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The Gas Belts

Island Life

When those ominous words came up on the screen- the truth is out there- during an episode of that gone but not forgotten show, the X-Files, they could have been understood in a number of ways. From the spatial differences implied by off world alien encounters to the paranormal weirdness of the various metaphysical battles waged by the intrepid Skully and Mulder, the truth as defined by X-File parameters was definitely a fringe dweller no matter how one looked at it.

There is a kind of quirky romanticism to sasquatch hunts and UFO sightings that allows these tales to entertain and amuse. The problem is that, unlike TV fiction or cinematic hyperbole, when it comes down to getting the so-called goods, the real-life, actual video evidence comes off as amateurish and fake, which in many cases it probably is, although grabbing a camera to shoot what may be a once in a lifetime event does not always allow for the highest of production values. It was the lack of production values that first struck me when I sat down to watch the documentary Gasland. What I soon came to realize was that, in this case it was the story that was of paramount importance and its telling transcended any need for cinematic excellence.

It is another story that I’m concerned about at the moment, and I am dragging me feet and everything else in getting it told. As with many stories, the deeper one digs into it, the finds and the questions one discovers along the way require all that much more digging. To step away from the cryptic, what I have been looking into is the story behind the murals in the Vashon Theatre, and have been reading the books that Islander and artist Jack Tabor based them on. For a number of reasons they are taking on a greater significance than I had first thought, although that could all be self-serving speculation on my part.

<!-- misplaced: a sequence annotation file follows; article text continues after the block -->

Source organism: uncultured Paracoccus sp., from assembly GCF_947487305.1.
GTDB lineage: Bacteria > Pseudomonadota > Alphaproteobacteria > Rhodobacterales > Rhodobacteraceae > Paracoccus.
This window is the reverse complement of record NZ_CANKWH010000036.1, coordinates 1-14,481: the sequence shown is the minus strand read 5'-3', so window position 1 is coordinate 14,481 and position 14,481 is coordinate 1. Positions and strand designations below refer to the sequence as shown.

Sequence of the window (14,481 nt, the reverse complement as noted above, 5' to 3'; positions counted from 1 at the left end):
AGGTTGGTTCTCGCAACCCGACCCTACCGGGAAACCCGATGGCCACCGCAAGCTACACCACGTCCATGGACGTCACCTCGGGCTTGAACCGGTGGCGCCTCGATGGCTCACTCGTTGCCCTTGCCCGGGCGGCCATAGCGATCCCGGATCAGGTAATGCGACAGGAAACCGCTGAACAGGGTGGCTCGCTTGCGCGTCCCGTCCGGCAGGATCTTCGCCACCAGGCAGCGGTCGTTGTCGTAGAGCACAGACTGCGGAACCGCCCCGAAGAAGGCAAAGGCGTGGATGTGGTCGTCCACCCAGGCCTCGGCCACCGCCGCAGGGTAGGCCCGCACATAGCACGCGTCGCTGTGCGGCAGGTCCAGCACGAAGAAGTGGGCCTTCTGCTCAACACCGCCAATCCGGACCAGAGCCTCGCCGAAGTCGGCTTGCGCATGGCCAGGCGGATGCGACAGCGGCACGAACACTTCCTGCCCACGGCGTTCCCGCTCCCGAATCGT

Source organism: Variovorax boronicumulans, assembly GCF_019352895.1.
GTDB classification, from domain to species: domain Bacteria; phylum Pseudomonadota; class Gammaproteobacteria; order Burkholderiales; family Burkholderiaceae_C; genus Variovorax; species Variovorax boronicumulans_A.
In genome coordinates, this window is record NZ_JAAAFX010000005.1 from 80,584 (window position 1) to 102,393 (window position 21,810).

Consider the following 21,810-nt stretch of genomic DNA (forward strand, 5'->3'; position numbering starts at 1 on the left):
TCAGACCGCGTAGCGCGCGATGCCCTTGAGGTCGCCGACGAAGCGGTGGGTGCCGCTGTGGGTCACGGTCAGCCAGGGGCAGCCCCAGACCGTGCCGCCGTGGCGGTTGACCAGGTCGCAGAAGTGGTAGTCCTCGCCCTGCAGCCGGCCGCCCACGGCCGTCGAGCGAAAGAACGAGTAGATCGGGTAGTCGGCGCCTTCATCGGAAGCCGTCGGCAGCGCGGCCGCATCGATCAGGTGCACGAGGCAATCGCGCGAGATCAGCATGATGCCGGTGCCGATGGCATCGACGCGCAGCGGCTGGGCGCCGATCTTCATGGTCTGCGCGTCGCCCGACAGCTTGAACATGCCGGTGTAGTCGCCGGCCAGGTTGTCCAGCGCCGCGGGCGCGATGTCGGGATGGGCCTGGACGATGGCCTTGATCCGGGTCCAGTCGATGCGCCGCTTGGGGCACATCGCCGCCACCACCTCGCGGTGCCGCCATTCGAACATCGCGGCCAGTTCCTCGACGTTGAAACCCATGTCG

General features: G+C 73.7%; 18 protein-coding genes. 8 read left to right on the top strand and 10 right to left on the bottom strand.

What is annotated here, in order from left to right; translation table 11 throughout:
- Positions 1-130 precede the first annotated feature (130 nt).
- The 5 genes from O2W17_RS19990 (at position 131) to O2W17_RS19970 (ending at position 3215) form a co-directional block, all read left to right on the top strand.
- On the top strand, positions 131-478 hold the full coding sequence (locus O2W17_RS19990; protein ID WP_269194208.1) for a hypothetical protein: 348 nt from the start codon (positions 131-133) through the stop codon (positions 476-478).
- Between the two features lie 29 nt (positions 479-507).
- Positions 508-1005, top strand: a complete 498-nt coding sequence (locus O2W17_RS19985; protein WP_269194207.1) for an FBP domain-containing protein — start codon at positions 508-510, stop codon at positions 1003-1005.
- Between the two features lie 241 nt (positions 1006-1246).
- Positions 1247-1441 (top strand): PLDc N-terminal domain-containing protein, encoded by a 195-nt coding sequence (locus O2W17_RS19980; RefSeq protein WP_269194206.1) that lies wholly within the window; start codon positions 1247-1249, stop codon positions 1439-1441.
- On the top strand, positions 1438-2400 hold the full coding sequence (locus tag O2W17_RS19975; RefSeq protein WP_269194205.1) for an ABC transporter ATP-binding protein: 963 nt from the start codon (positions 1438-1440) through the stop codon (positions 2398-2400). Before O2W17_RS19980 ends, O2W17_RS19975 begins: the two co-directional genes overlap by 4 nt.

The paintings on the wall on either side of the movie screen are based on Mr. Tabor’s interpretations of the writings of one James Churchward, a British soldier who was shown some tablets while he was stationed in India. He was instructed in their basic meaning by an Indian priest, and this lead to the writing of six books in the 1920’s and 1930’s, which attempted to explain what they were all about. The tablets basically told the tale of an Atlantis story of the Pacific- specifically they speak of the lost continent of Mu, which disappeared beneath the waves some fourteen thousand years ago, taking with it cultural and technological advances as well as a population of some 64 million people. The reason Mr. Churchward gives for this cataclysm is the unleashing of powers contained in vast gas belts that encircle the globe in subterranean caves.

Mu was supposedly the real cradle of civilization which all our now known early civilizations emerged from. There is evidence all around the Pacific rim of like imagery and iconography, as well as similarities in religion and mythology throughout the ring of fire. There is a giant rock structure that some call an ancient temple submerged in fifty to a hundred feet of water. One of the repeating images throughout the Pacific is that of the Easter Island head that appears on the mural to the right of the stage. Tabor titled this side of the mural, "Spectres of Ramaha" , with the head and it’s closed eyes representing the fact that Mu is dead.

What I find more interesting and curious is the mural on the left, which Tabor titled "The Tree of Life". This is a significant icon in the imagery of Mu, and represents Churchward’s belief through interpretation that the Garden of Eden actually existed on the lost continent of Mu, rather than in other more traditional cradles of civilization. What I find a bit odd in all of this, besides the obvious, is that Terrance Malick is now out with his latest film, the Tree of Life, which is apparently about middle-aged disillusionment and a search for deeper meaning, all of which at least one person I know can directly relate to. Add to that the increase in seismic activity around the Pacific rim, an increase in in the poking and probing of the gas belts in these United States and around the world, and that darn Mayan calendar that ends next year. It’s all very strange- I’ll let you know what I find out.